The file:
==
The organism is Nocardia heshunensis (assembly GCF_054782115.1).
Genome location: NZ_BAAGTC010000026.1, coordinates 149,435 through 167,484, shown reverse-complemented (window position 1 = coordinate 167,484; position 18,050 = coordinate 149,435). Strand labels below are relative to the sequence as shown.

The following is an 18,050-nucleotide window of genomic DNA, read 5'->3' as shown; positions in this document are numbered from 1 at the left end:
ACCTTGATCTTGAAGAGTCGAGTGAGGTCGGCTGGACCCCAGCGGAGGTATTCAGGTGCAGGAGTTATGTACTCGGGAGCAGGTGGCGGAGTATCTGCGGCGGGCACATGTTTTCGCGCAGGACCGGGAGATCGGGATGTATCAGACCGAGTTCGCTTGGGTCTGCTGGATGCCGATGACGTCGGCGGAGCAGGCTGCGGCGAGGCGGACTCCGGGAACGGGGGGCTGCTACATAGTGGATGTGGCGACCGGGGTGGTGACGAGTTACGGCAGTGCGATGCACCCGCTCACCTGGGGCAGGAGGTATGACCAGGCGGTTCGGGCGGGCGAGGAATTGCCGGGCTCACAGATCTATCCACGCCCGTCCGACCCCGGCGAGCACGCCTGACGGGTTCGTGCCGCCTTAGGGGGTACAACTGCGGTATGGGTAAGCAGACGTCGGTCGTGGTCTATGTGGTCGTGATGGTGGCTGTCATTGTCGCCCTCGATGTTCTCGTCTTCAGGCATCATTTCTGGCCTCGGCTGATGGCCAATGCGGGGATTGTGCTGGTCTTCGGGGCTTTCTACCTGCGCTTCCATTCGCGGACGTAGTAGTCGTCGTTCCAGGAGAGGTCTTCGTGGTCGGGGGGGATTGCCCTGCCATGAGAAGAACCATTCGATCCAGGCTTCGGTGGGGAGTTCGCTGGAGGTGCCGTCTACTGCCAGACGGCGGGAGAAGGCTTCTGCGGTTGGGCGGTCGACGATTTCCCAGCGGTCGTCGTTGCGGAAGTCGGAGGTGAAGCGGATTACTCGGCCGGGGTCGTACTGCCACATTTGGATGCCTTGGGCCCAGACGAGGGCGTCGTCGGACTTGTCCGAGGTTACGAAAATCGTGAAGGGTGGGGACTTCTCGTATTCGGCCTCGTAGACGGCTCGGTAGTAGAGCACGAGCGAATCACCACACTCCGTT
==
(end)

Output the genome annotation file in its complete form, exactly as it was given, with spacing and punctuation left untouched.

The organism is Nocardia heshunensis (assembly GCF_054782115.1).
Genome location: NZ_BAAGTC010000026.1, coordinates 149,435 through 167,484, shown reverse-complemented (window position 1 = coordinate 167,484; position 18,050 = coordinate 149,435). Strand labels below are relative to the sequence as shown.

The following is an 18,050-nucleotide window of genomic DNA, read 5'->3' as shown; positions in this document are numbered from 1 at the left end:
ACCTTGATCTTGAAGAGTCGAGTGAGGTCGGCTGGACCCCAGCGGAGGTATTCAGGTGCAGGAGTTATGTACTCGGGAGCAGGTGGCGGAGTATCTGCGGCGGGCACATGTTTTCGCGCAGGACCGGGAGATCGGGATGTATCAGACCGAGTTCGCTTGGGTCTGCTGGATGCCGATGACGTCGGCGGAGCAGGCTGCGGCGAGGCGGACTCCGGGAACGGGGGGCTGCTACATAGTGGATGTGGCGACCGGGGTGGTGACGAGTTACGGCAGTGCGATGCACCCGCTCACCTGGGGCAGGAGGTATGACCAGGCGGTTCGGGCGGGCGAGGAATTGCCGGGCTCACAGATCTATCCACGCCCGTCCGACCCCGGCGAGCACGCCTGACGGGTTCGTGCCGCCTTAGGGGGTACAACTGCGGTATGGGTAAGCAGACGTCGGTCGTGGTCTATGTGGTCGTGATGGTGGCTGTCATTGTCGCCCTCGATGTTCTCGTCTTCAGGCATCATTTCTGGCCTCGGCTGATGGCCAATGCGGGGATTGTGCTGGTCTTCGGGGCTTTCTACCTGCGCTTCCATTCGCGGACGTAGTAGTCGTCGTTCCAGGAGAGGTCTTCGTGGTCGGGGGGGATTGCCCTGCCATGAGAAGAACCATTCGATCCAGGCTTCGGTGGGGAGTTCGCTGGAGGTGCCGTCTACTGCCAGACGGCGGGAGAAGGCTTCTGCGGTTGGGCGGTCGACGATTTCCCAGCGGTCGTCGTTGCGGAAGTCGGAGGTGAAGCGGATTACTCGGCCGGGGTCGTACTGCCACATTTGGATGCCTTGGGCCCAGACGAGGGCGTCGTCGGACTTGTCCGAGGTTACGAAAATCGTGAAGGGTGGGGACTTCTCGTATTCGGCCTCGTAGACGGCTCGGTAGTAGAGCACGAGCGAATCACCACACTCCGTT